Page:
Midtown Manhattan and the entire state of California both have problems. Let’s first take a look at Manhattan Is Awash in Sublet Office Space.
Few office towers have been left untouched by the flood of sublet space that has recently inundated the New York office market. In Midtown Manhattan — where many of the world’s largest financial companies are headquartered — three out of every four office towers now have sublet space available.
In Midtown Manhattan, for example, 13 percent of prime, modern, well-located offices — which brokers often refer to as Class A space — was available in April, up from 6.5 percent a year earlier, according to Colliers ABR, a commercial real estate services company. And sublets now account for some 40 percent of the space available in Midtown, compared with 30 percent of the much smaller total that was available a year ago, the company said.
Robert Sammons, the managing director in charge of research at Colliers ABR, said that sublet space in trophy office towers along Madison Avenue and Park Avenue has been leasing for as little as one-third of what that space might have commanded in early 2008, at the height of the roaring market.
“A year and a half ago, this space might have leased for $150 per square foot,” Mr. Sammons said, while he has heard of recent sublets in high-end buildings in this office corridor with annual rents of as little as $40 to $50 a r square foot. “This is the most remarkable turnaround in pricing that I’ve ever seen in such a short period of time.”
In April, two financial companies began offering sublet space at 399 Park Avenue, between 53rd and 54th Streets: Citigroup listed the building’s entire third floor, and Legg Mason listed the entire fourth floor. Each floor covers more than 97,000 square feet.
This month, JPMorgan Chase listed a large sublet at 277 Park Avenue, between 47th and 48th Streets. It amounts to more than 400,000 square feet, covering the 13th to the 17th floors, and the 19th to the 25th floors of this 51-story office tower. This is the largest block of space currently being offered for sublet in Midtown Manhattan.
Gridlock in California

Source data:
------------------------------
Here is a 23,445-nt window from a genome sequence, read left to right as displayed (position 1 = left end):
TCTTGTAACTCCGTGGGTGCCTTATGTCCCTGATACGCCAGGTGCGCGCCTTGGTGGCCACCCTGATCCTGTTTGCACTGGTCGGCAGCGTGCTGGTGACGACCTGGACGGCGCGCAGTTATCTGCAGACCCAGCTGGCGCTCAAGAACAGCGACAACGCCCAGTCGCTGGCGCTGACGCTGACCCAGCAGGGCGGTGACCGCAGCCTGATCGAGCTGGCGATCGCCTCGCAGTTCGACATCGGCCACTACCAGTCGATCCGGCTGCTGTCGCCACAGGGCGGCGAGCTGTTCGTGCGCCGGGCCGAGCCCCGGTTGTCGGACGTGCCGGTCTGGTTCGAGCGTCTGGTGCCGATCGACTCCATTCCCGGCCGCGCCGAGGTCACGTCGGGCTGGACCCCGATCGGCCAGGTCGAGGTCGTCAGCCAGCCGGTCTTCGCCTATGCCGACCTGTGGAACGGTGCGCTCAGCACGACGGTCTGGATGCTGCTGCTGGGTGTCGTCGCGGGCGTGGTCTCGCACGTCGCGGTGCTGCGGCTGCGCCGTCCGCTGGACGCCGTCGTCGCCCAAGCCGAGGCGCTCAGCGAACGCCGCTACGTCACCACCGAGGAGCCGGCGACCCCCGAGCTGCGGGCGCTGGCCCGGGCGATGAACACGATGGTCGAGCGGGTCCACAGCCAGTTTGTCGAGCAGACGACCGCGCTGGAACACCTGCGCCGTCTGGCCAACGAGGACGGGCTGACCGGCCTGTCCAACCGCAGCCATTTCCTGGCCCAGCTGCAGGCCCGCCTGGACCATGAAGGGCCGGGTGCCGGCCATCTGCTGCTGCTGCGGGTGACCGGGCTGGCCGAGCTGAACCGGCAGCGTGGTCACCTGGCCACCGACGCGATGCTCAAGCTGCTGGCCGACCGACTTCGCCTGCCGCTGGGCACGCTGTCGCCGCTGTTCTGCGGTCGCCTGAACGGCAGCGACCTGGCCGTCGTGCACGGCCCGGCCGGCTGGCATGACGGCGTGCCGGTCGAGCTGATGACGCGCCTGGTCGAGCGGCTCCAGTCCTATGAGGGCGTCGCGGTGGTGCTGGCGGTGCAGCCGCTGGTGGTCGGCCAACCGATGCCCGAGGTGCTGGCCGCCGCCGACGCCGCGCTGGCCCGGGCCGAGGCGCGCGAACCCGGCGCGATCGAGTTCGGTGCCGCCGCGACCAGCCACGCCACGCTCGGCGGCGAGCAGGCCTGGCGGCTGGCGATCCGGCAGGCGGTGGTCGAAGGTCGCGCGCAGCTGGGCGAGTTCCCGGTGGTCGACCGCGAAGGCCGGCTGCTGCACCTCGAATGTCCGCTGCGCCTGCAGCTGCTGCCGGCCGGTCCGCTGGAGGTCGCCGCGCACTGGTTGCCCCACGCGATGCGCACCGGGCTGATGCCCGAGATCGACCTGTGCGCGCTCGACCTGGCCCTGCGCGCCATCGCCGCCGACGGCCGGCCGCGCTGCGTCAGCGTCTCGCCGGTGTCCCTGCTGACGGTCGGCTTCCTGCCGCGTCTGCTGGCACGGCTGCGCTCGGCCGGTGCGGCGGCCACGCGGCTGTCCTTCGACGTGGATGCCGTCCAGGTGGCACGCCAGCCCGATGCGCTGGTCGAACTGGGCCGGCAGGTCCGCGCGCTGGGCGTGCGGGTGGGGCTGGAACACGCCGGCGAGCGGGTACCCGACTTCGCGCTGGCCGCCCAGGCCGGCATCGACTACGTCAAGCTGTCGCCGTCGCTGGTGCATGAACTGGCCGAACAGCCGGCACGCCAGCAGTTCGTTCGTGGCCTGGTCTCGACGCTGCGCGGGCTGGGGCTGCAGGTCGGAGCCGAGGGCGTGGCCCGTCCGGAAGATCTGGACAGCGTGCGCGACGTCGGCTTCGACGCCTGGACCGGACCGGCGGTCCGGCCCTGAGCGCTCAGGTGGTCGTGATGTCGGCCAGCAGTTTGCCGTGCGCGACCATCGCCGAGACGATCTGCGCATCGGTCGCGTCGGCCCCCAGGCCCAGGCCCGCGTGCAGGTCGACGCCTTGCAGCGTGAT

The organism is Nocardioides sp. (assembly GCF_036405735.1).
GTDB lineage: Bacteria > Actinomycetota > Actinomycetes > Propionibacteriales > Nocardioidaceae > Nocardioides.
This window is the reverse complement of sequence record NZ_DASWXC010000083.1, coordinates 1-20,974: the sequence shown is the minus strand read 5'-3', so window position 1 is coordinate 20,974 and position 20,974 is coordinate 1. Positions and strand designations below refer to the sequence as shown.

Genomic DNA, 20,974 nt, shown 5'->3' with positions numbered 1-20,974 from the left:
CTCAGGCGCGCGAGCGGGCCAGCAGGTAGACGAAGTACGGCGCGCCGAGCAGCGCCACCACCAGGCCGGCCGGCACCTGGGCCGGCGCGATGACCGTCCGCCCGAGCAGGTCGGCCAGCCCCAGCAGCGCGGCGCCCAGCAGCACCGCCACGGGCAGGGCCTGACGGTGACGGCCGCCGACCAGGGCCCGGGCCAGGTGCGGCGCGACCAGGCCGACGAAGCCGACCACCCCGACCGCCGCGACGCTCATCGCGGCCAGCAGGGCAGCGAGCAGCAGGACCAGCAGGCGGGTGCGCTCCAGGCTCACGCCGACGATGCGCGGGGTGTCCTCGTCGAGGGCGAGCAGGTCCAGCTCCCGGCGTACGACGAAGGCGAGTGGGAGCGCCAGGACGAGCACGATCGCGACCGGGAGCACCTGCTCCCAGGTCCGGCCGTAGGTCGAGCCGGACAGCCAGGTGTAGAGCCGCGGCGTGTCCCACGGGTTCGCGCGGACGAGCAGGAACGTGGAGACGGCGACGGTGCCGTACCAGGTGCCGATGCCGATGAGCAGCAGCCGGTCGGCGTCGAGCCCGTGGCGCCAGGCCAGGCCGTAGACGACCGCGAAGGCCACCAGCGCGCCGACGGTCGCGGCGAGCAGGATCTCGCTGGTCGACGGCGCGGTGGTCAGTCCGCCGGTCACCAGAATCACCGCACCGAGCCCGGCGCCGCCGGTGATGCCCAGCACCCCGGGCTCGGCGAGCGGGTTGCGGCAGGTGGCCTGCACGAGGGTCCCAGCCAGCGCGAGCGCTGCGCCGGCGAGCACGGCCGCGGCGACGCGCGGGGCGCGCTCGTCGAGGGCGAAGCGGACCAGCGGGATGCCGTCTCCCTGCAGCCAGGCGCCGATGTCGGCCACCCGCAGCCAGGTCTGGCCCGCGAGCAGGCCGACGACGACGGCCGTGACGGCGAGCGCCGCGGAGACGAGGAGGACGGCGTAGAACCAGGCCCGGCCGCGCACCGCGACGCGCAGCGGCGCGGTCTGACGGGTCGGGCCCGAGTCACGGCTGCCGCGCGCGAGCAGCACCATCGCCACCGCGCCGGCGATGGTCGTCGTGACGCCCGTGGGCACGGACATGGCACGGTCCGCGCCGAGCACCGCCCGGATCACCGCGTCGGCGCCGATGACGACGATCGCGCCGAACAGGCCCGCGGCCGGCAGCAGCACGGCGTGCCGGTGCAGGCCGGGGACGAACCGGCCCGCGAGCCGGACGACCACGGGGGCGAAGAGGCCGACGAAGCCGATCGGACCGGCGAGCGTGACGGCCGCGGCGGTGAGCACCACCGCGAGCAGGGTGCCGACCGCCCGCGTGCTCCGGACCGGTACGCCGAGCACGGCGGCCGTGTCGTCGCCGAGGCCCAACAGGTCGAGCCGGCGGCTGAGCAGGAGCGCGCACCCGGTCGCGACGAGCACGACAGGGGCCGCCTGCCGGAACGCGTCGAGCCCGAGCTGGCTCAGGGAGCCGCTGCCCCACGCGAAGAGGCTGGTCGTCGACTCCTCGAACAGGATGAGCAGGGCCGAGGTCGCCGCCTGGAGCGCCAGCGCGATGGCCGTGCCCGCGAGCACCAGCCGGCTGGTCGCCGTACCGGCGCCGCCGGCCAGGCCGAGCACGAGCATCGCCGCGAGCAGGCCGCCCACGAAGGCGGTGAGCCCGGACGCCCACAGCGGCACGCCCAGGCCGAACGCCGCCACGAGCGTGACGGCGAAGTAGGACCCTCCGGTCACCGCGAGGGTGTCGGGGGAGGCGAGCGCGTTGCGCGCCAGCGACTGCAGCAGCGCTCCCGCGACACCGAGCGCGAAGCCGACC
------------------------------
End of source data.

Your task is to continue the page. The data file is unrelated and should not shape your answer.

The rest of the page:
- There has been no increase in organic house sales in California in 18 months.
- Foreclosure-related resale market at the point of maximum demand.
- Total sales vs. foreclosure supply is heavily imbalanced.
“Over 50% of all sales are foreclosure related and that is snuffing out demand from other sectors.”
Even though there is massive housing oversupply in California, the homebuilder industry lobbied for tax credits to build new homes.
California Tax Credits For New Home Purchases
Inquiring minds are investigating the California Tax Credit for New Home Purchase program.
This tax credit is available for qualified buyers who on or after March 1, 2009, and before March 1, 2010, purchase a qualified principal residence that has never been occupied. The buyer must reside in the new home for a minimum of two years immediately following the purchase date.
California allocated $100,000,000 for this tax credit. Buyers must apply for credit allocation from us. We will review applications and allocate credit on a first-come, first-served basis. Once $100,000,000 has been allocated, the tax credit will no longer be available. We began issuing certificates of credit allocation on May 1, 2009. Please check this page for updates on the allocated and remaining credits available. (Updated 05/15/09)
California allows qualified new home buyers a total tax credit amount equal to either five percent of the purchase price or $10,000, whichever is less. Taxpayers must apply the total tax credit in equal amounts over three successive taxable years (maximum of $3,333 per year) beginning with the taxable year (2009 or 2010) in which the new home is purchased.
California has wasted $65 million of a planned $100 million wastage.
It is beyond reckless to waste money like this in the midst of a fiscal crisis. If you want to know why California is broke and looking to increase taxes, such idiocy is always at the heart of the matter.
Moreover, note that the California credit is on top of the Federal First-Time Home Buyer Tax Credit.
A tax credit of up to $8,000 is available for qualified first-time home buyers purchasing a principal residence on or after January 1, 2009 and before December 1, 2009.
There is a massive oversupply of housing and the Federal government and states are attempting to stimulate home building!
The most amazing thing to me in all this is the number of people who blame regulation for the current crisis. The creation of Fannie Mae, Freddie Mac, idiotic programs like these, and the existence of the Fed itself are what regulation brings.
Yet complete fools and many people I otherwise consider brilliant are screaming for more regulation.
Mike “Mish” Shedlock
Click Here To Scroll Thru My Recent Post List